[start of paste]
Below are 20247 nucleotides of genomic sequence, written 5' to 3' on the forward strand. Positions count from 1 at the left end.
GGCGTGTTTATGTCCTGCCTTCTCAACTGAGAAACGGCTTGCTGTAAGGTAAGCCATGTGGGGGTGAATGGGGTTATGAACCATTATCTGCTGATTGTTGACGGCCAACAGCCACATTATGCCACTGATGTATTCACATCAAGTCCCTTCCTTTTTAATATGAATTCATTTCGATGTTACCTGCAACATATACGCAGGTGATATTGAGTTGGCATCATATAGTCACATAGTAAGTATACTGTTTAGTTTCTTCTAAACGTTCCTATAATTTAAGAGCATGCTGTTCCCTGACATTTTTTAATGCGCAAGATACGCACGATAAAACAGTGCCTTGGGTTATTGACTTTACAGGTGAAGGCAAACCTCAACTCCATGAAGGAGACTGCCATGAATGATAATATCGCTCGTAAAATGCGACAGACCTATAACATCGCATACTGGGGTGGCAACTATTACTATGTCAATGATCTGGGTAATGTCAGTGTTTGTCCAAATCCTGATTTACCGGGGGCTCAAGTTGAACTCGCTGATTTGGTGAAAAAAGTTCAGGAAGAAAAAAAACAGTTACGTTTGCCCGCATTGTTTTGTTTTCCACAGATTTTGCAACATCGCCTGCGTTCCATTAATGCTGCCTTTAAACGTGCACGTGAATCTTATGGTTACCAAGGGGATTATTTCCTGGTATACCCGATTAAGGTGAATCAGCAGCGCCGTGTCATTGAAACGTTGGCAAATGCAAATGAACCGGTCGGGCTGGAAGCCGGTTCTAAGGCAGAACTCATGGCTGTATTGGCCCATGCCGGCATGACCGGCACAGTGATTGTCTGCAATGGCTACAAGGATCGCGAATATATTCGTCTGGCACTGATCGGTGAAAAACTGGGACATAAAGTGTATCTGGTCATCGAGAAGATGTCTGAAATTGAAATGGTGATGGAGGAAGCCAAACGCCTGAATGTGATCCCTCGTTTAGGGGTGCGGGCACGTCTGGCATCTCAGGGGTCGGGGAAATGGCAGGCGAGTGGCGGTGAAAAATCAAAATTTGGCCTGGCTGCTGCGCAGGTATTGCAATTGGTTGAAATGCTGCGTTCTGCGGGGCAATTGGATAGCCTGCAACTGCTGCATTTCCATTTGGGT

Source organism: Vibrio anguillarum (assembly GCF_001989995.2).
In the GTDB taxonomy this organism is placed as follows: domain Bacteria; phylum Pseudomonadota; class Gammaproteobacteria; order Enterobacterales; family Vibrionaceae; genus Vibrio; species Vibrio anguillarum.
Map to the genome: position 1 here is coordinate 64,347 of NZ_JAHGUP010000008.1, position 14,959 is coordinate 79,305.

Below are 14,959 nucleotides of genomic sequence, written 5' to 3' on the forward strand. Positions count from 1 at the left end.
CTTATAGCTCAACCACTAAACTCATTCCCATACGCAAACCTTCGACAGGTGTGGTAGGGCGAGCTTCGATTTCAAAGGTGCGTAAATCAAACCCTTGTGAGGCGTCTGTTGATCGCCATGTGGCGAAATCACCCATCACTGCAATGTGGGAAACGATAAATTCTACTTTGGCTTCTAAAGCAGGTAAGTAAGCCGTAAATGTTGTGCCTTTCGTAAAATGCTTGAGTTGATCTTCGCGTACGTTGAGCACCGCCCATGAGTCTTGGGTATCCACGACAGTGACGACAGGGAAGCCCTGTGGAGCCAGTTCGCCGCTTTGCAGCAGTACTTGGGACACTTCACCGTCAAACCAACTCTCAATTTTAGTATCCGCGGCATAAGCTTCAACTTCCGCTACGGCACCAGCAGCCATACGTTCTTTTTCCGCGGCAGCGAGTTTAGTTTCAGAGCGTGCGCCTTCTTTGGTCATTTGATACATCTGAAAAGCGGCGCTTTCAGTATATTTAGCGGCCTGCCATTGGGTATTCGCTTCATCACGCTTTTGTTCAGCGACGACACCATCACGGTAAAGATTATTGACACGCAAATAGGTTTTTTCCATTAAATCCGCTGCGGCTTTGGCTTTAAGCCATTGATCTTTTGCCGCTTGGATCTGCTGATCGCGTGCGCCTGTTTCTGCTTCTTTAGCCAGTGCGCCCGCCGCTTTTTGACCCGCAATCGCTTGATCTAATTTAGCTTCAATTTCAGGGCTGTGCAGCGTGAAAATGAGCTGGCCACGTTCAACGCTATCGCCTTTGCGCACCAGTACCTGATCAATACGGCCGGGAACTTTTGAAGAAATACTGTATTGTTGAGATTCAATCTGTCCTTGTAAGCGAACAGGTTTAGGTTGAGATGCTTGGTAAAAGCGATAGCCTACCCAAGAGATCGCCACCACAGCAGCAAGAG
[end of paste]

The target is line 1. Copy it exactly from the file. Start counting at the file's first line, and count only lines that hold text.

Below are 20247 nucleotides of genomic sequence, written 5' to 3' on the forward strand. Positions count from 1 at the left end.